In the wake of the news that a Russian investment company had coughed up $200 million for a 2 percent stake in Facebook (and yes, that amounts to an estimated $10 billion value for the whole thing), and that Facebook itself had reached the coveted 200 million user mark (making it the 5th largest “country” in the world, no less), I thought it appropriate to have a look at how it is being used in the world beyond the college dorm and my living room.
For to think that Facebook is only good for easy messaging, picture-sharing and spying (and yes, even self-discovery through such wonderfully insightful tests as ‘Which city would you be?’) would be a grave mistake indeed. Outside the world of highspeed broadband-lines and trendy presidential campaigns, Facebook is attracting more and more users from the fringes of the social-networking-society; from unexpected sources and people who cannot organize or interact on more traditional forums. It even has the Pope involved (but that’s a whole different story).
I present to you the flip-side of Facebook.
As the picture above shows, Facebook users have spread fast and far across the globe. What started off as an elite-school networking site in the US has become a global phenomenon with exponential growth in developing countries, even countries with governmental controls on cyber-activity. Facebook is growing particularly fast in South America and the Caribbean, while continuing to dominate the internet-using habits of European and American users.
But what about those fringes? The realization that Facebook is not only used by more-or-less well-off middle class kids (and now their parents) in the West and beyond, might strike some of you as obvious. Really looking into the phenomenon as a whole, however, makes you realize that some very interesting things are happening in this world, far beyond the confines of its original design. In fact, in countries like Egypt and Iran Facebook activity is so intense that it ranks among the top 10 most visited sites in the Arab world as a whole, and top 3 in Egypt. While Iran has nearly 150 000 Facebook members, Egypt has almost 800 000. And they are not only using it for friend-making or love-seeking. They are organizing online.
In Syria, although the government briefly blocked Facebook in 2007, online activity around politically sensitive issues has gathered pace at an incredible speed. New groups challenging governmental policies and defending freedom of speech and organization are springing up every day. In Egypt numerous youth groups, most notably the April 6 Facebook group formed to support general strikes last year, are challenging the governmental ban on political debate and criticism, even the ban on public gatherings. Its membership grew to nearly 80 000 within days of being set up, showing the desire of many young Egyptians to debate and challenge both the narratives of the Mubarak government and the Muslim Brotherhood.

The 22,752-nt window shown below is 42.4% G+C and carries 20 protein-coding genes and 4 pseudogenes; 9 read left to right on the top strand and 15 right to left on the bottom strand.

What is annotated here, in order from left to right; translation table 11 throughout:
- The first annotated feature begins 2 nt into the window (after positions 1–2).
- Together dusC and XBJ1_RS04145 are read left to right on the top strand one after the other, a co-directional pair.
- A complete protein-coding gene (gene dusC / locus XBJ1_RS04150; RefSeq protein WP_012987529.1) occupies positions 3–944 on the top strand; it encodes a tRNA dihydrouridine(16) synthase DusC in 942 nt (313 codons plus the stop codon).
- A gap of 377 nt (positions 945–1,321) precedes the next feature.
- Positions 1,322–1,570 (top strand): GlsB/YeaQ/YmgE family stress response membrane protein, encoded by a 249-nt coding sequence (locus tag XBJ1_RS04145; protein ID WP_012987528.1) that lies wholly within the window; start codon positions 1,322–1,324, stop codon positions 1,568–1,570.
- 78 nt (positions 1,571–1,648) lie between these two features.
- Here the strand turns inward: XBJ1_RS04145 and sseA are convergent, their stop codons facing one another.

In Iran, this past Tuesday, the authorities brought back Facebook after a 3-day block. Opposition candidates allege that President Ahmadinejad did so in order to silence the youth groups that have been set up in support of Mirhossein Mousavi, an opposition candidate. The targeting of the crucial youth bloc through the medium of social media was clearly a threat to the state’s media monopoly in Iran. But do these dictators really have something to fear?
Ethan Zuckerman from Harvard has called this the “cute-cat theory of digital activism”, in other words that, although the ability of young people to debate, organize, even campaign on Facebook (either in opposition to the government or sometimes in support of it) does threaten the information-monopoly of many a dictatorship- and in the longer term might really impact the the political awareness-levels and action-thresholds of younger generations- they cannot simply shut down such sites that are still primarily used for more mundane purposes. If they do so, they risk radicalizing people and groups that are simply on Facebook to discuss which kind of furry cat they like the most.
Are we then witnessing the birth of a virtual civil-society in the unlikeliest of platforms, or will this potentially powerful world of dissent on Facebook remain in the fringes after all?